Rehabilitation aims to help offenders by assisting them to return to “normal, law abiding citizen” (Robinson and crow pg2). Theoretically, perceived, as utilitarian; Piper and Easton would argue that it is consequentialist so that an offender contributes to society at the end of their treatment (pg 361) and it offers “a more permanent fix in deterring crime” (Larrabee,2006,p.2). Rehabilitation schemes in the UK aim to help offenders “tackle the problems which fuel there criminal activity” (ministry of justice). Probation, police and local services take an “integrated approach to managing offenders tackle rehabilitation” (MOJ). Mackenzie said that rehabilitation operates effectively where there is “substantial meaningful contact between treatment officers and where programmes use behavioural methods to develop skills.” (ashworth) This approach supports the ministry of justice’ principle of de-centralisation so local areas are predominantly responsible identifying key offenders whom need help. This approach is extremely personalised and it allows local areas to collate and develop ideas that have proven successful. One success story of a prolific repeat offender who had been sentenced 60 times for some 280 offences (mainly burglary) which were committed to mainly fund a drug habit can be rehabilitated(ministry of justice). The offender was brought under the “integrated offender management approach” (Ibit) and had to confront the damage he had committed to his victims, while enrolled with drug treatment which ultimately led to him coming off his dependence of illegal drugs and not reoffending (MOJ)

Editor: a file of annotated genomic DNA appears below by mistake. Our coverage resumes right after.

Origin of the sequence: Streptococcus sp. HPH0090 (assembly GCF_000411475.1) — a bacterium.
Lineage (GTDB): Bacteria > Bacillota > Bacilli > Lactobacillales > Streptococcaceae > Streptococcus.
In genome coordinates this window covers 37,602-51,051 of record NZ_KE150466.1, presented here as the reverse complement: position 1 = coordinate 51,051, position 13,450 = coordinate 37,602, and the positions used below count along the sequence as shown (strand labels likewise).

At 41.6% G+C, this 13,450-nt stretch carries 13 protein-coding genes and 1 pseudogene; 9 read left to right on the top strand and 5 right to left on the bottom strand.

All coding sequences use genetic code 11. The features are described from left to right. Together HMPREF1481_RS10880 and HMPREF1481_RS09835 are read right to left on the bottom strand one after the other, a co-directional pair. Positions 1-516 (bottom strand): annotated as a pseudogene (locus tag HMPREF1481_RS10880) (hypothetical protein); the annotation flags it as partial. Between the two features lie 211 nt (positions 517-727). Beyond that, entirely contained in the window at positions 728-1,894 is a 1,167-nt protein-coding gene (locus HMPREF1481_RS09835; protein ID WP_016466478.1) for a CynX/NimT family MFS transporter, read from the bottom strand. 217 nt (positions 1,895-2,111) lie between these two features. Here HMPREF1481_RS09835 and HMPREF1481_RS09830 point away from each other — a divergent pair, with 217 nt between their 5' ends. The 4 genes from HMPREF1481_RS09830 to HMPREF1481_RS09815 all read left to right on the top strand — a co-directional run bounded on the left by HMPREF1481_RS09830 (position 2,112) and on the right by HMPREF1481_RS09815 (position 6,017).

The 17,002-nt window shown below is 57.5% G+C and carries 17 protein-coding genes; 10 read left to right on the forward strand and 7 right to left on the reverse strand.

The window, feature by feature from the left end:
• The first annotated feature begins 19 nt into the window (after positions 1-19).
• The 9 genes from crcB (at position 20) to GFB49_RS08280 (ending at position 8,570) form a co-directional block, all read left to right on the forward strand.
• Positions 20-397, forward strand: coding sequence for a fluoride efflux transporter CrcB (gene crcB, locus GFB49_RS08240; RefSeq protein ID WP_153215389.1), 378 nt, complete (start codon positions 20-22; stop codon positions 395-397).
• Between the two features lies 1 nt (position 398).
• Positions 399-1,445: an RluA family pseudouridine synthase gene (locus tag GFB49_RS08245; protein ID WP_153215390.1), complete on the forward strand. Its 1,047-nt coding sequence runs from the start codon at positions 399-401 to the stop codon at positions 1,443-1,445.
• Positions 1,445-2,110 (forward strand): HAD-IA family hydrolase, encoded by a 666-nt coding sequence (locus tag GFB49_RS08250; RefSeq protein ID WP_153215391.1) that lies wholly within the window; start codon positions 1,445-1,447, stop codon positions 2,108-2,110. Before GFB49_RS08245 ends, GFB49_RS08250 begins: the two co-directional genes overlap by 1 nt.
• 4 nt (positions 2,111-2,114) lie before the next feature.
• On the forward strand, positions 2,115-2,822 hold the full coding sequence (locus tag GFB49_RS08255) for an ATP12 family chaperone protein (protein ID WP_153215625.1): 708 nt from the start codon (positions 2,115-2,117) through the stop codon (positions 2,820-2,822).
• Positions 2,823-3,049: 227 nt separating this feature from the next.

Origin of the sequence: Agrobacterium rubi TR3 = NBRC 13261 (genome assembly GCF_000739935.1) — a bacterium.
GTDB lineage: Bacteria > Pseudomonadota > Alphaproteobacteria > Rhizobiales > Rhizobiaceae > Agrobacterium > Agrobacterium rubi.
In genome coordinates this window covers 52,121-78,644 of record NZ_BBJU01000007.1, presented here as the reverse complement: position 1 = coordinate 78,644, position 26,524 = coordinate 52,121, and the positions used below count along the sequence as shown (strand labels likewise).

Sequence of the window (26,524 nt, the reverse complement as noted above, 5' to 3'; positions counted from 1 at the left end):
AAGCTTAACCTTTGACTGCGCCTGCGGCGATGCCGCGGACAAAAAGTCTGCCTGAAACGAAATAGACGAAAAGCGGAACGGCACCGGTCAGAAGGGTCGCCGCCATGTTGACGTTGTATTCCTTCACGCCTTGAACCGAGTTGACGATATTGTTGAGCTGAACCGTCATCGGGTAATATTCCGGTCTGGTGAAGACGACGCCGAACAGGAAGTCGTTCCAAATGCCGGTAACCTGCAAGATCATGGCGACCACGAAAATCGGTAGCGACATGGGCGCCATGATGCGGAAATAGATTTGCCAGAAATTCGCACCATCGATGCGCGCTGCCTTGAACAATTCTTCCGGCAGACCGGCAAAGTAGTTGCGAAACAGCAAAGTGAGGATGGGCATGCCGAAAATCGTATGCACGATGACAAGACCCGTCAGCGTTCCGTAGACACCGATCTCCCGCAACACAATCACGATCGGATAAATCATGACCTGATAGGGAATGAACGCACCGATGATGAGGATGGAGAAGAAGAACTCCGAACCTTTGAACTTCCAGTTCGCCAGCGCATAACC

The rehabilitation programme “Impact” works with statutory, voluntary and community organisations “to ensure a holistic approach to supporting individuals”(Impact). The programme has been a key factor in halving serious acquisitive crime from 16,000 in 2008 to 8,000 in 2011/2012. This demonstrates how the criminal justice system should aim to offer rehabilitation as an alternative to prison. In this case, prison quite clearly did not achieve the aim to deter the criminal from re committing crime. Rehabilitation also recognises the reality of social inequity and provides them with personalised help; it allows offenders to see light at the end of the tunnel and helps them understand the devastating effect that they have had on a victim and their family. Secondly, it eliminates them from the re-offending trance they have been stuck in.
However it could be argued that rehabilitation is a soft punishment as the offender may not want to change and by undertaking rehabilitation, they feel like they have gotten away with it. Even though there is the opportunity for restorative justice many victims may not want to do it because it is extremely distressing for them, just like in a rape case where the defendant pleads not guilty but is found guilty it makes the victim relive the trauma again. There is also a strong stigma attached to criminals and they find it hard to reintegrate back into a normalized life and society.